S1 E1: Literacy Myth-Busting with Lyn Stone

S1 E1: Literacy Myth-Busting with Lyn Stone
Reading Road Trip
S1 E1: Literacy Myth-Busting with Lyn Stone

Jul 03 2023 | 00:41:44

Episode 1 July 03, 2023 00:41:44

Hosted By

IDA Ontario Kate Winn

Show Notes

In the premiere, Kate is joined by Lyn Stone, a linguist and author. Lyn busts common reading myths and misconceptions, advocating for evidence-based structured literacy for all students.

About Lyn:

Lyn Stone is a linguist, educator, author and founder of Lifelong Literacy. Her books, courses, and presentations unpack the structure of language, supporting educators to improve student reading and writing outcomes with evidence-based practices. Lyn can be found on her website, Twitter, and Facebook.

Lyn’s Books:

Reading for Life - the 21 Days of Writing Challenge Kate mentioned can be found in this book.

Spelling for Life

Language for Life

In the spirit of Truth and Reconciliation, we are amplifying the work of an Indigenous creator in every episode. This week’s pick is the picture book You Hold Me Up, written by Monique Gray Smith and illustrated by Danielle Daniel.

Are you an educator listening to Reading Road Trip with your colleagues? Use our Podcast Discussion Guide to support any conversations with co-workers!

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Episode Transcript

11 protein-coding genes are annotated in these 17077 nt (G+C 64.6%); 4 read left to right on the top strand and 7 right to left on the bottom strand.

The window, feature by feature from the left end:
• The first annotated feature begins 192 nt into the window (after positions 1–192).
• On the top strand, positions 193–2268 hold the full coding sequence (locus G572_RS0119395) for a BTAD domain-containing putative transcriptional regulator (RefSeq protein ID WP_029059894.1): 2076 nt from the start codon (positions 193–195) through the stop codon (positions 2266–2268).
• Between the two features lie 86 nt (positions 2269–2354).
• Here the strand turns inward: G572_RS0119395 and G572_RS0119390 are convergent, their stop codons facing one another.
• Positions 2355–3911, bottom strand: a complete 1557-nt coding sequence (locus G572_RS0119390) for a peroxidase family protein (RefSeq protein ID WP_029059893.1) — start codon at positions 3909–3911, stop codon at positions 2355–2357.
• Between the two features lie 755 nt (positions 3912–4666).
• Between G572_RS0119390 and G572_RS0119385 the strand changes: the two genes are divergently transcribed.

Kate Winn: 00:00:06 Hello to all you travelers out there on the road to evidence-based literacy instruction. I'm Kate Winn, classroom teacher and host of IDA Ontario's brand new podcast, Reading Road Trip. Welcome to the show. Before we get started, we would like to acknowledge that we are recording this podcast from the traditional land of the Mississauga Anishnabe. We are grateful to live here and thank the generations of First Nations people for their care, for and teachings about the Earth. We also recognize the contributions of Metis, Inuit, and other Indigenous Peoples in shaping our community and country. Along with this acknowledgement and in the spirit of truth and reconciliation, we'd like to amplify the work of an Indigenous artist. And this week we are sharing the beautiful picture book You Hold Me Up by Monique Gray Smith, illustrated by Danielle Daniel. And before we introduce our very first guest here on Reading Road Trip, I just want to take a moment to let you know who I am. Kate Winn 00:01:00 I'm the mom of two teen girls and an Ontario classroom teacher, 23 years and counting with a range of experiences including core French, gifted education, homeroom teaching from grades two through five, rotary in grade seven and eight, and the past seven years in kindergarten where I will return in September. I am passionate about structured literacy and evidence-based instruction and assessment. And our entire team at IDA Ontario is so excited to be bringing you this new podcast, sharing research and practical ideas for your classroom, school, or district. Now it's time to jump into our first interview. I'm so thrilled to introduce the very first guest, Lyn Stone. Lyn Stone is a linguist working in Australia, teaching students of all ages to read and write, providing professional development and authoring valuable books for educators, such as Reading for Life and Spelling for Life. And my co-producer Una Malcolm and I knew we wanted Lynn for our first guest because she's knowledgeable, she's personable, and she tells it like it is, even if it makes us a little bit uncomfortable as Reading for Life certainly did for me the first time I read it. And I remember cringing when I saw some of my past classroom practices reflected in some of the issues that she raises. Lyn is here to help us dive into some hot topics and debunk some myths and misconceptions around reading. Welcome Lyn Stone. Lyn Stone 00:02:18 Hello, Kate. Thank you. It's a huge honor to be here. And yes, I apologize and I apologize in advance to anyone who also, um, may read my material and cringe, but we have to break through that barrier, don't we? And we've all been there, we've all done things that we look back on and go, how, how did I manage to do that? Um, you know, so we, we've all been there, so <laugh> apologies. But, um, but yeah, we don't have time. We don't have time to to, to fuss about. We've got to get straight to the point, I think because it's children's literacy that's at stake and that's a lot. Kate Winn 00:02:52 It certainly is. And we're going to get right at some of those, uh, the tough questions that might make us a little uncomfortable. And the first topic I wanna talk about is balanced literacy. So we are in Ontario, the Ontario Human Rights Commission conducted a Right to Read inquiry and released a report. One of the big recommendations in that report for the Ministry of Education was to remove all references about balanced literacy from the curriculum. Now, you wrote in Reading for Life, which I thought was really interesting. Why don't we all teach structured literacy? And one of the reasons you gave is absolution and you said "children who make no or low progress in reading and writing are labelled within these approaches, for example, balanced literacy, as having deficits beyond the teacher's control, such as a language disorder or a social social disadvantage." So can you expand on that idea of the absolution we got from some of these, um, ineffective reading practices? Lyn Stone 00:03:43 Yeah, and I, I, I will, I think a good starting point is actually that we have to remember that teachers get into teaching as a vocation as something that they do. Because generally speaking, and I'm being general here, but generally speaking, the majority of teachers do it because they like children and they want to be around them, and they want to help them. So no matter what their tools, no matter what their approach, that's their driving force. They want to make their children make progress. They want to be responsible for that. Now, if they're given training that's not fit for purpose, it's very, very uncomfortable and deeply disturbing when they see children clearly not making progress. And the tools that I'm talking about, of course, are balanced literacy and all of its offshoots, whole language and all of its offshoots - things that don't work. Now, built into the training of those things is the absolution clause is the clause that goes, Hey, some of your kids just aren't gonna progress with this, but that's okay because it's them, not you. Lyn Stone 00:04:40 And that's, that's the, the, the poison that's within balanced literacy as well. That, that, you know, it's incredibly, it's incredibly difficult for teachers. I advocate for students, but actually as my job has expanded into teacher training, I advocate for teachers too, because it is really horrible for them to have to face up to the fact that maybe hundreds of children that they've worked with didn't progress as a direct result of their instruction. So I feel very, it's, it's, you know, it's a, it's a horrible thing to confront and I feel very sorry for them. But unfortunately, within balance literacy, you are given training that says it's not you, it's them. We need to challenge that as well. Kate Winn 00:05:21 Mm-hmm. <affirmative>, and I mean, and I'm sure you agree, and I know you've said this, we're not about blaming teachers, but we certainly know that, you know, teachers weren't properly trained, like you said, you know, it wasn't fit for purpose, what we learned about and all of that, but we are, you know, having to deal with this discomfort of realizing all of that. Right. And, and moving forward. Another interesting quote that you wrote that stays with me and that I often think about whenever I'm about to post something to Twitter, you said "if you want to judge a teacher's effectiveness, you do so by the output and progress of their lowest performers." And what made you feel that was important to put into print? Lyn Stone 00:05:55 Well, because I run a practice. So I run basically a group of people that are, from an analogy, you know, an analogy point of view, our ambulances at the bottom of the cliff. So there they're people who pick up the pieces when things have gone wrong in the classroom. So, so that, that drives me to say we need to get a better deal for these people. We need to actually build fences at the top of the cliff rather than be the ambulances at the bottom. So, yeah, so I'm driven by trying to get the best deal possible for the largest number of students. And right now the status quo is if balance literacy and whole language is being used, um, the status quo is that those people with developmental disorders or other things that are other factors in their lives that are preventing them from acquiring literacy easily, like lots of students, I wanna get a good deal for them. And I think we can get a much better deal. Because the, the, the thing is when they come to our practice, they leave reading. So if we can do it, anyone can do it. It's not cause of us, it's not cause of our brains or our personalities, it's just because of the tools we, we we use. It's very, very clear. So it drives my advocacy. Kate Winn 00:07:06 Mm-hmm. <affirmative> you also write, um, some interesting chapters about kind of not being fooled by some of the, the messaging out there. And there's two examples that I'd like to get into that I think have affected our progress with structure literacy in Ontario and beyond. So, um, the first one is being fooled by anecdotal evidence, and then the second one is the sunk cost fallacy. So if you wouldn't mind just telling us a little bit about both of those. Lyn Stone 00:07:31 Yeah. Brains are hardwired, human brains are hardwired to listen to stories. Cause if you think about the history of humans, right? We've been talking to one another for a very, very long time and we've been writing for a very, very short time and we've been doing research and sharing research for a sliver of time. So human brains are evolved to pass on information and wisdom through speech, through stories, through analogy. We're wired to listen to that and go, yes, I'm gonna make decisions based on the experiences of others. So it's incredibly tempting when you hear a story, a personal story about how this worked for me or this worked for this kid. For you to believe that because you want to, you're biologically driven to be excited by that, to be convinced by that. We have to look beyond that when it comes to research. Lyn Stone 00:08:26 You have to look beyond that when it comes to 7 billion people, right? <laugh>, you've got to also <laugh>, right? Be able to look into why something works and why it doesn't work. And that's research. But that's boring, isn't it? And it takes a lot of time and effort and it's much easier just to be convinced by stories. So anecdotal evidence is one of those, it's one of those almost toxic things in this field because for everything that you say about how to do something, there will be someone going, oh, well that didn't work for me. And you can sway thousands of people just by talking about your story. So I have to be really careful about anecdotes because they don't equal data. Data is what tells the stories. Not single data points, but trends over time. That's what tells the real stories. But you know what, they're kind of much less compelling than this worked for me. That's the first one. Anecdotes, um, what was your second? I've chatted so much. Kate Winn 00:09:29 Yes. Sunk cost Lyn Stone 00:09:30 Fallacy. Oh, the sunk cost fallacy. We've all been there. We again, we've all been there and I write this stuff about, um, cognitive bias and I write this stuff about believing folklore and all that sort of thing because I've been there, I've done all of that and I know what it feels like. So the sunk cost fallacy is when you pay for something and you pay sort of beyond, uh, you just your normal shopping list, you're actually spending investing money and money makes people funny as you know, right? <laugh>, you know mm-hmm. <affirmative> never borrower or lender be all that sort of thing because money makes you a bit funny. So imagine investing money in something and then having some realization, not particularly at the conscious level, but at the unconscious level that the thing you bought doesn't work. Now that's really uncomfortable cuz you invested this money, you may even have invested your energy. Lyn Stone 00:10:26 So sunk cost isn't just about money, it's about the time and the energy that you've devoted to developing the thing that you bought. It's your personality that you're putting behind it. It's your reputation, your name, everything. So you buy this thing and then you realize it doesn't work properly. It's not doing the things that you thought it would do. Now that's massively uncomfortable. So a lot of the time humans will keep investing in that thing rather than admit that they need to scrap it and start again because they've sunk all of this energy into this thing. So they've got to keep believing, right? They've gotta keep on believing that it's gonna work. And that's the sunk cost fallacy. We've spent all this money we can't possibly be wrong. And it happens with, um, you know, um, the great big boxes of books like the three, two, $3,000 boxes of books that Fountas and Pinnell put out there, or PM benchmarks. Lyn Stone 00:11:20 I mean, I don't wanna, you know, there's lots and lots of schemes like that and schools will spend their budgets on that to the tunes of tens of thousands of dollars. There's not a principal in the world that wouldn't think my job's on the line if I suddenly say, uh, I we're not gonna use those anymore. So they have to keep up that sunk cost, um, approach and say, no, no, no, we, we'll, we'll do something with these books. They've gotta be okay cuz I spent $10,000 on them. That's the sunk cost fallacy. And parents as well, parents will pay all sorts of money for these, uh, weird schemes about fixing children's ears or fixing their eyes or their gut or you know, their toes. I don't know, anything not connected to print, right? They'll pay all this money and they'll go, well it's gotta be working cuz I invested all this money and time and energy. But it's not so to, to avoid that, you've, you've got to be aware that this thing exists called the sunk cost fallacy, and it makes you think that something's working when it's not working. Kate Winn 00:12:22 Mm-hmm. <affirmative>. Well, and I have to say, I have so much respect for leaders that I have seen who have, you know, sunk cost into something Yep. And then now have learned the research and have been able to step back and say, okay, nope, that's gone. And, you know, and to be able to move on from that. So, but I think it's very, very difficult and you're right, there's reputation on the line and, and all of that as well. So, I mean, congratulations to the people who, who have been able to, to move past that. Lyn Stone 00:12:49 Yeah. And their stories need to be told, because the more people are able to do that, the more that people lead the way with that, the easier it's gonna be for the next person and the easier it's gonna be for the next person and so on. And it's going to be a, you know, it, it, it sort of spirals into something really, really good. But it takes telling those stories. Yes. Anecdotes, um, <laugh>, you know, of, of, uh, making that, that change and putting everything on the line by saying, this was wrong. We are gonna change. Kate Winn 00:13:19 Yeah. You, um, pose a question to your readers that I am now going to pose to our listeners and let them see if they can guess what the answer might be. And then I'm going to ask you to talk about why this answer is important. So here we go. In a 2014 study of 42500 first through third graders, decoding, vocabulary and comprehension were all tested. Some students scored low on all three, some on decoding and vocabulary, but not comprehension. So here's the question, what percentage do you think were strong in decoding and vocabulary, but weak in comprehension? So I want listeners to just take a moment to think about that. Out of those 425,000 kids, what percentage do you think were strong in decoding and vocabulary, yet we're weak in comprehension, and the answer to that is fewer than 1%. Now, Lyn, why is it important for us to know that, how does that matter in the grand scheme of reading instruction? That that number is so small? Lyn Stone 00:14:22 Because that number is perceived to be very, very much bigger. And when children are good at decoding and good at vocabulary, but not good at comprehension, then it kind of helps, uh, teachers justify a comprehension based approach to intervention. And a comprehension based based approach to intervention, uh, lowers the importance of decoding and lowers the importance of vocabulary, building and inflates the importance of comprehension strategy, teaching, you know, things like, I'm gonna teach you to make inferences, or I'm going to teach you to think of the main idea, or I'm, you know, all sorts of things to do with comprehending, with linguistic comprehension and reading comprehension. And that's the approach that they take for the majority of students. So you go to your intervention lesson and your teacher in that lesson will ask you about what makes sense, what you could predict as the next part of this story and so on. Lyn Stone 00:15:22 Now that's, that's, that's something that may be helpful for a fewer than 1% of the population, and yet up to 80% of the intervention population is getting this kind of approach. So it's, you know, it's again, not fit for purpose. If you, if you have that perception in your mind that it is a comprehension difficulty that children are have, you're gonna use comprehension strategies when they need something else. When I train teachers, I ask them this very question. This question comes up in every workshop that we do on reading. And it's quite astounding, even the teachers who have made it to my workshop. And you have to remember, I'm not even getting to the core of balanced literacy teachers here. I'm, I'm, I, you know, the people come to my workshops already kind of sold on the idea. Mm-hmm. <affirmative>, the structure of literacy is a good thing. So these are already, you know, this is the choir I'm preaching to, and yet even within that group, the majority think it's over 50% of children. Time and time again. They, and when I say it's actually with that, that study of 425,000, what is it? First to third graders Kate Winn 00:16:33 Mm-hmm. <affirmative>, Lyn Stone 00:16:34 That's representative of the population. That's a large number of children. Right. Even with that study, when I say to them, it's fewer than 1%, their jaws drop. So we have a massive myth to bust here. Kate Winn 00:16:46 Mm-hmm. <affirmative>, you also write in your book about consequences of low literacy. And I think sometimes for people, um, especially, you know, those who don't struggle with literacy or, and their kids don't struggle with literacy, and they just think of it as kind of this, you know, vague topic, okay, well maybe you can't read well and so maybe you will go on to higher education, but you can still have a good life and all that. But you know, you talk about things like related to mental health, related to school, to prison pipeline. Can you elaborate a little bit on some of those really serious consequences of literacy? Lyn Stone 00:17:17 Yeah, I, I think we'll start with the mental health part. If you imagine put yourself in a situation where you haven't acquired literacy or where everybody around you say you're like, you know, seven years old and, uh, for all intents and purposes, fairly bright, you know, and you've done everything right and you've reached all your milestones and everyone's really proud of you and you're happy to go to school and so on. And yet what you're noticing is that people around you who may not have, um, you know, or may be equal in intellectual capacity to you, cuz remember people put themselves into hierarchies really fast. So you get into school, you know where you are on the scale of everything really fast. That's what humans do. So it's not like they're oblivious to the fact that some people are whizzing by them on, in, in reading and writing. Lyn Stone 00:18:03 Now that starts to become a little bit corrosive because you didn't expect to go to school not progressing. Right. That's the expect, the expectation that you had was that you would just learn to read like everybody else, and yet you're not doing it. That some that starts to become a what's wrong with me thought. Right? And those are incredibly corrosive thoughts. So that's a negative factor. There're all sorts of fact positive factors that you can build around children, you know, like a, a home life that is, uh, nurturing and warm, that private tutoring, you know, the means to do all of that sort of thing. You can fix all of those, those things. Or you can have other negative factors in your life as well. So there you are, as a little kid starting to think that you're dumb, starting to think that you're lazy, right? Lyn Stone 00:18:47 And if you don't have support around you that says, no, no, no, you're not done, you're not lazy, we're gonna help. We're gonna fix this. That starts to become, uh, a life of shame. And Steve Dykstra, um, was, was, uh, really impressed me with a, a, a wonderful piece that he wrote about, uh, shame fatigue and how you go through life just being ashamed, just in little small, you know, micro shames throughout your primary schooling, and you become inured to it. You become hardened to being ashamed, and then you're not ashamed of some of the other things that you do. And that can lead to over time, a life of, of somebody who doesn't mind committing crime or doesn't have the same shame reaction to hurting others or committing crime or so on. And so this sort of thing, spirals, right <laugh>, and it starts with this negative self-talk. Lyn Stone 00:19:37 It starts with this failure in school, uh, to acquire literacy when everybody else is acquiring it. So that that can be, you know, a long trajectory of factors that lead to involvement in the criminal justice system. And once a person's involved in the criminal justice system, it's very, very difficult to extract themselves from the criminal justice system. Once you're in that, you're in that, you're in a different world now. And it does a lot of the time start with low literacy. If you look at the statistics of people who can read and can't read in prison, you'll find that it's not representative of the general population. Lots of a much, much larger group of people in prison are also illiterate. Now there is correlation <laugh> there, there's correlation. It's not necessarily causation, but there's correlation. And so it then stands to reason that the better we are, no matter the circumstances of a child, the better we are at helping them read, the easier it's going to be for them not to commit crime, not to have to resort to crime as well, and not having that shame fatigue. Kate Winn 00:20:44 This podcast is produced by IDA Ontario, which stands for International Dyslexia Association, for any listeners who who didn't know that, and so obviously we recognize the existence of dyslexia, but I'm wondering what is sort of your, um, the, the definition of dyslexia that you work from, and why do you think it's important that we use that term? Lyn Stone 00:21:04 Well, you know, me, I'm a bit of a, uh, I'm very interested in myths and busting them. So when I talk about dyslexia, I talk about the myths that abound and what dyslexia is and what dyslexia isn't. And I think that's very useful. It's very, very useful because, uh, we can then start to get a def a working definition that's not just a sentence that you can look up on Google. It's not certain things. First of all, uh, it's not something that you can cure, right? It's not, you can't walk up to people and go, boom, you're cured. You'll never have dyslexia again. And, and you get people that walk up, you know, that, that, that talk about dyslexia who say things like, oh yeah, I used to be dyslexic, or He used to be dyslexic. Lyn Stone 00:21:47 No, you're always dyslexic. It's, it's, it's, it's, it's developmental. It, it, it, you know, it, it affects one or more major functions, uh, in life. Um, and you can get really good support, but you'll never stop being dyslexic. That that's, you know, that's, that's one of the things. It's something that you can definitely help, but you help that by having children and, and people, dyslexic people engage with print and build mental models of how the writing system works. You don't help them by thinking or by showing them or saying to them that it's your eyes, actually. We're just gonna fix what your eyes are seeing and everything's gonna be fine. You know what I'm talking about, right, Kate? I'm talking about colored overlays, right? I'm talking about special lenses. So nonsense. That's not, that's not going to fix dyslexia at all. Dyslexia, it's neurological. It's in structures in the brain, not your eyes, not your ears. Lyn Stone 00:22:41 So no amount, no amount of really high quality, expensive, posh headphones and weird sound signals in your ears are going to make it better for you when you engage with print. The thing that's gonna make it better for you is engaging with print and understanding more and more about how the writing system works. So it's not, it's not in your organs, in your other organs. It's your, it's a neurological disorder that makes it difficult for you to engage with print. It's also not a gift, I'm sorry to say that. I know that it can be jarring, especially for parents who are, are children who are given, are fed this line that, uh, oh look you're dyslexic. Um, but that means that you're really creative as well. Or that means you're an out of the box thinker or you're artistic. You've got all these gifts because of your dyslexia. Lyn Stone 00:23:31 Actually, there's a lot people out there that don't have those gifts. Dyslexia doesn't cause outta the box thinking. It doesn't cause that, it doesn't cause someone to be strong or resilient. It doesn't cause that what's in them causes these, uh, these positive traits. Dyslexia causes one thing, and that is difficulty with print. That's the only thing it causes, right? It doesn't cause anything else. So if you're saying it's a gift, what you're doing is you're playing un placing unnatural, um, unobtainable goals onto someone burdens of a goal. Oh, I'm dyslexic. I can't read, I'm that, therefore I must be artistic. No, nope, that doesn't come with dyslexia at all. That can be, again, another toxic and corrosive thought to people. Some people don't have all of those gifts. It's better to frame it. Thus, if you have dyslexia, you're going to find it difficult to, to read and write and to acquire that. Lyn Stone 00:24:26 But luckily you've got whatever positive traits you have, you know, like good sense of humor or you are an out of the box thinker. I've seen evidence for that. Or you are very creative. I've seen evidence for that. You've got these separate from dyslexia that are going to help you come to terms with and, uh, and work through and work with this condition of dyslexia that you have. So dyslexia in a nutshell, basically is a neurological disorder that makes it difficult for people to form robust mental orthographic images of words. They can't store words very well in their long-term memory. That's what that is. And it has all sorts of manifestations, um, at all different stages of life. But that is basically it in a nutshell and nothing else. Kate Winn 00:25:12 We've been talking a lot about reading and just now you mentioned writing as well, which of course is, is the other side of that. And you have a great 21 day writing challenge that I was hoping you might just share with listeners. It may be something that teachers want to think about assigning, but I'm also thinking about the parents who are listening and, and want their kids to get a little bit of extra practice. So could you just tell everyone how that 21 day writing challenge works? Lyn Stone 00:25:35 Yeah, we'll start from the overview and that is this, we're actually doing really well as a society, I think, in thinking about reading and trying to improve the lot of students when it comes to reading. And we're, we're, we're, we're moving in the right direction. We're doing really well with that. But there's a warning, right? There's a caveat here. We need to focus on writing. We need to actually think much, much deeper about writing and train teachers really well about writing. And the reason for it is that writing is not the flip side of reading. Writing is a completely different set of skills that overlaps with reading. You've gotta be able to do the things that you can do to read in order to write, but to write, you gotta do lots more other stuff too. So it's really hard and it has a very, very long runway. Lyn Stone 00:26:25 You don't become a proficient writer even during your childhood. That is something that you continue to develop throughout your life. So that, whereas reading, once you've started, once you start to self-teach and start to get your site work, vocabulary and so on, reading becomes a task that, you know, um, doesn't, doesn't exponentially grow throughout your lifetime, right? Whereas writing does. So as you can see, there's there, there are two different things. That's the first thing. Secondly, children who struggle with literacy, so we're going back to dyslexic, uh, students now, uh, students, even with dysgraphia, uh, students with other developmental disorders that get into the way, in the way of developing this really difficult artifact that is writing in a, in a brain, they don't tend to volunteer to write. They don't tend to go, you know what, I'm bored, I'm just gonna sit and write some stuff. Lyn Stone 00:27:14 Right? They don't, they avoid it like the plague cause it's very, very difficult for them to do. And who amongst us will sit there and force themselves to do difficult stuff? Not that many of us, right? You gotta be really motivated for that. Are kids really motivated? Do they have that internal voice? Not really, right? Especially again, when they're seeing everybody around them, or lots and lots of people around them just do this stuff easily. Makes you wanna give up so they don't volunteer to practice writing. Whereas typically developing children, um, they do, don't they? They, they, they scribble shopping lists and they write you notes and they, they put, um, captions on their pictures or they even put speech bubbles coming from the, the figures that they draw. They're writing all the time. And the more you practice something, the better you get at it. Lyn Stone 00:28:00 So the rich get richer and the poor get poorer. So how do we combat that? Well, at lifelong literacy, we combat that by giving them extremely structured writing practice. And it became something called the 21 Day Writing Challenge. And that is for 21 days, I want you to develop the habit of writing. 21's an arbitrary number. There is, there are some sort of, you know, there's a myth out there that it takes about 21 days to make or break a habit. It's very, very difficult to measure, but it's a good starting point, right? It's three weeks of constant, uh, taking bikes out of this apple right, of writing to develop that habit of writing. So it's very, very scaffolded and it consists of three instances per day that you do some writing or the child or the, the student does some writing. The first instance, the first thing that you do is the really easy bit that relatively speaking. Lyn Stone 00:28:54 And that's copying. So copying takes out every single part of the, the components of writing. Cuz writing has lots of different components except letter formation. And what it does is that it models good sentence formation and good spelling. So that gives a highly scaffolded practice and good modeling as well. So it's kind of like a, a very heavy we do, right? If you look at the gradual release of responsibility model, right? So they copy something and they do that for 21 days. And when I say something, you have to judge that, right? I'm not sitting in front of your students. The students are at all sorts of different areas, uh, in their, in their, their writing development continuum. So you have to judge what they copy. The second thing that they need to do is have someone dictate a well-formed sentence or a well-written paragraph again, depending on where they are in the continuum. Lyn Stone 00:29:51 And they have to write that down from hearing it. Now that means they have to think about the spelling. So there's an an extra task in there, right? It's not just letter formation, but it's spelling as well. So you, you're adding these extra parts and then the last thing that they need to do is composition. So they compose. So not only are they doing transcription, which is the mechanics and the conventions of writing, but they're doing composition text generation and that's really hard. Think about the cognitive load that's there. Um, if you have to generate the text and think about the punctuation and the spelling, you know, so, so that's an even easier, so it's a harder task, but obviously with an easier stimulus they have to compose. So it's copying dictation composition for 21 days. That's the 21 day writing challenge. And with that heavily scaffolded practice, the, the, the rationale is that children will become more proficient at doing independent writing. Lyn Stone 00:30:48 And that's what we've seen over the years. It's a lovely, it's a lovely thing. One thing I'll add with writing, if you don't mind, I know we were talking about reading, but one thing I'll add is that at Lifelong Literacy, when we shifted our focus as practitioners over to writing from reading so that our, our um, our intervention sessions became, uh, 70% writing, 30% reading. When it used to be the other way round, two things happened. The first thing that happened is that the children got better at writing. The second thing that happened is that they got better at reading. Now when we focused on reading, they got better at reading. That was it. They didn't get better at writing. So shifting that focus even a little bit is transformative for practitioners and for students alike. Kate Winn 00:31:35 So interesting. And you mentioned spelling in there as well, you have another excellent book, spelling for Life and, but you know, I just have to ask you, they can just spell check anything nowadays, right? Why would you argue that it's actually important to teach spelling and of course I'm, I'm being the devil's advocate, I totally agree with, with teaching spelling <laugh>. But what would you, uh, what would you say are the, the important reasons for still teaching spelling in 2023? Lyn Stone 00:32:01 Well, look, first of all, I'll agree with you that you, you can use a spell checker and that's a piece of technology that is just a gift, especially for children and adults who find it difficult to recall correct, uh, spelling patterns and correct, uh, sequences of letters in words. That's a gift. That's a wonderful thing. However, teaching spelling isn't just about teaching accuracy in spelling, it's also teaching good, good spelling teaching, by the way. So there's a lot of not great spelling teaching out there, right? But good spelling teaching helps teachers and students to think about the internal structure of the writing system. How our language, our written language has evolved. And that then increases things like vocabulary and comprehension too. It increases independence because if you tell students how words actually work, then it's easier for them to break words down and put words back together when there's no teacher and no spell check there. Lyn Stone 00:33:05 So spelling is important because it forms mental models about how the writing system works. And that is a great gift. That's a good app to have in your brain, right? Or whatever, however many apps that are out there. Secondly, there are situations where if you are looking up a word or, or you're, you're struggling really, you know, hard with words, sometimes it's very difficult to even put an approximation of a word into your search search engine. You know, you can't even spell that well enough for the search engine to look it up. Now that's not a situation I want any person to be in. I want them, even if they're not a hundred percent accurate, to be good enough, uh, at, at transcribing something so that they can use those reference materials. And the reality of the situation is there are plenty of people out there who, who can't even do that. So we can't fall back on apps to do this for us. Kate Winn 00:33:58 I find in my kindergarten class, using little dictations based on the, the phonics that we've been doing has been a real game changer for me. And I'm trying to spread that word to other teachers too, even in terms of the assessment piece. You know, you mentioned, you know, working on the writing, also improving the reading and sort of that idea that just because they can read a word doesn't necessarily mean they can write it, but if you can dictate it and they spell it, then they probably can write it and read it. Um, and so it's, it's so efficient cuz you can do it with the whole class at the same time. You just read words that they should now be able to spell based on what you have taught them and you can get so much. I find even just like looking at all the sheets, you realize, okay, this kid's not, you know, um, segmenting their words very well or this one still hasn't learned the, this particular digraph or whatever. And it's so much more efficient than other ways of assessing. So I think that's something that, you know, I'd like to encourage teachers to, to think about trying. Lyn Stone 00:34:52 Yeah. Yeah. Dictation is a tried and true, uh, you know, um, formative assessment. It's, it's, it's great and it's also great practice for children. And dictating well, well crafted sentences is it's, it's again, another gift. You're giving them this exposure to how written language works. You might as well. It's, you know, it's something that they can and will pick up and use independent of you. And that's the job, isn't it? Kate Winn 00:35:17 Yep, exactly. Now, when you visited Canada last fall, and I'm just wondering what you thought of our, our beautiful country, if you saw any sites, what your impressions were and when will you be back? Lyn Stone 00:35:29 Well, I love Canada and I, I've been there before, but not on business. So, um, I wasn't completely new to it. I went and saw, uh, I went to Vancouver to see, uh, Snow Patrol, the band open for my, one of my other favorite bands, Coldplay. So the, the two of them were playing in Vancouver. And so that was, that's the second time I've been to Canada. So it's been a few times. But this one, this time it was definitely for, uh, uh, business I guess. Uh, I, I was at the Reading League, so in Syracuse and it's so close to Canada, I thought, and I, and I've had so much love from Canadians that I thought, oh, maybe I'll run some workshops, you know, so I'll, I'll uh, I'll run it up the flagpole and see if anyone salutes it. And they did. So I thought, so stone's throw from, from Syracuse, I'll just do a little Canadian tour. Lyn Stone 00:36:18 So I went up through Niagara, the American side. I saw Niagara at the American side. Next time I'll do it, the Canadian side then went up to Toronto. But for some reason, and St. John knew Brunswick. There were just tons of people. There's tiny little place. There were just tons of people that are really interested in Reading for Life. So I went and did a workshop there and I've gotta say I'm so in love with it. I'm so in love with St. John, New Brunswick. It was something to do with the smell of the leaves. I'm very smell driven. Um, we don't have a lot of deciduous trees here in Australia, so going cuz it was October. So the leaves, the color of them and the smell of them, I just thought I need to go back to St. John all the time. So I'm coming back in October to St. Lyn Stone 00:37:00 John, but then I'm making my way over via Toronto and uh, and to Vancouver again. What I love about Canada is not just the landscape, obviously. I mean, that's a no-brainer. It's, it's stunning and amazing. But what I love is the people. I work a lot with New Zealanders. So I live in Australia and I go over to New Zealand a lot and I call New Zealanders the Canadians of the South. Cause you've got this great big country, you know, really near you. That's, forgive me for stereotyping here, but it, it, it's, it's full of, uh, very confident people who can sometimes be quite light. I'm talking about the United States, I'm talking about Australia, right? And I love them. They're brilliant people, but then you've got your quieter, polite, you know, just really nice, nice people up in Canada and down in, um, in New Zealand. And yeah, I just, I I love being, there's a change in atmosphere when you're there. Lyn Stone 00:37:55 The people are just, they're very, very different in a kind of nice, kind, um, community spirited way. I'm making massive generalizations. Of course there are lots of brilliant and kind Americans too, of course. But Canada's just got this mildness to it that, uh, it's not, you know, uh, sorry for stereotyping, but it's what brings me there. It's what attracts me to it because, you know, you're amongst, you suddenly know you're amongst Canadians, you know, when you're just kind of, you're relaxed and you're feeling really, I don't know, looked after and welcome and just, um, serene, I guess is what I'd, I'd call Canada. So there you go. I'm coming back. Kate Winn 00:38:36 <laugh>. Well, we can't wait to have you back. And I was doing a PD session myself when you were in Toronto last time, so I'm hoping that it will work out that I can, uh, I can see you when you, when you are here again. And the last thing I just wanna ask you is what are you working on right now? Where can people find your stuff? Lyn Stone 00:38:54 I'm so excited right now because on the 1st of September, I hand in the manuscript for the second edition of Language for Life, which is my grammar and syntax book. And I've been meaning to change parts of it for a long time and I'm finally getting the chance to do that. So every day I'll do another chapter of Language for Life, which is, um, parts of speech and, and syntax. And the thing that's different about this one is I'm bringing to bear my newfound knowledge of the fact that if you are teaching children and you're using, uh, words and sentences, if you build knowledge while you're doing that, you're gonna get a better overall result. So Language for Life, the words and the sentences and the passages that I used in the first edition were just kind of random. They were based on, uh, experiences that I had in my life or my friends or, or you know, just random and didn't really build knowledge of anything. But this one, this language for life. This is about birds. When you read that book, when you do that program, you're gonna know so much more about birds, right? So I'm building knowledge while I do it. Birds are my kind of special interest. I've loved birds forever. So I get to talk about that and learn more about birds. So that's what I'm working on. I'm so excited. It's not funny, but there you go. Kate Winn 00:40:10 Wonderful. Well, of course, in our show notes for this episode, we will link to Lynn's website and her books and social media so that you can find her and learn more. Lynn Stone, thank you so much for being our very first guest. Lyn Stone 00:40:24 A huge pleasure and a massive honor. Thank you, Kate. Kate Winn 00:40:28 As mentioned, show notes for each episode with all the links and information you need can be found on our website at podcast.idaontario.com. And you have been listening to episode one with Lynn Stone. Now I do have to throw in that typical end of the podcast call to action. If you enjoyed this episode of Reading Road Trip, we'd love it if you could rate and or review it in your podcast app as this is extremely helpful for a new podcast. And of course, we welcome any social media love you feel inspired to spread as well. Feel free to tag IDA Ontario and me. My handle is This Mom Loves. Make sure you're following the Reading Road Trip podcast in your app and watch for new episodes dropping every Monday throughout the summer. I'm Kate Winn and along with my co-producer Una Malcolm, we hope this episode of Reading Road Trip has made your path to evidence-based literacy instruction a little bit clearer and a little more fun. We couldn't bring reading road trip to you without the behind the scenes support from Katelyn Hanna, Brittany Haynes and Melinda Jones at IDA Ontario. Join us next time for another fantastic guest interview here on Reading Road Trip.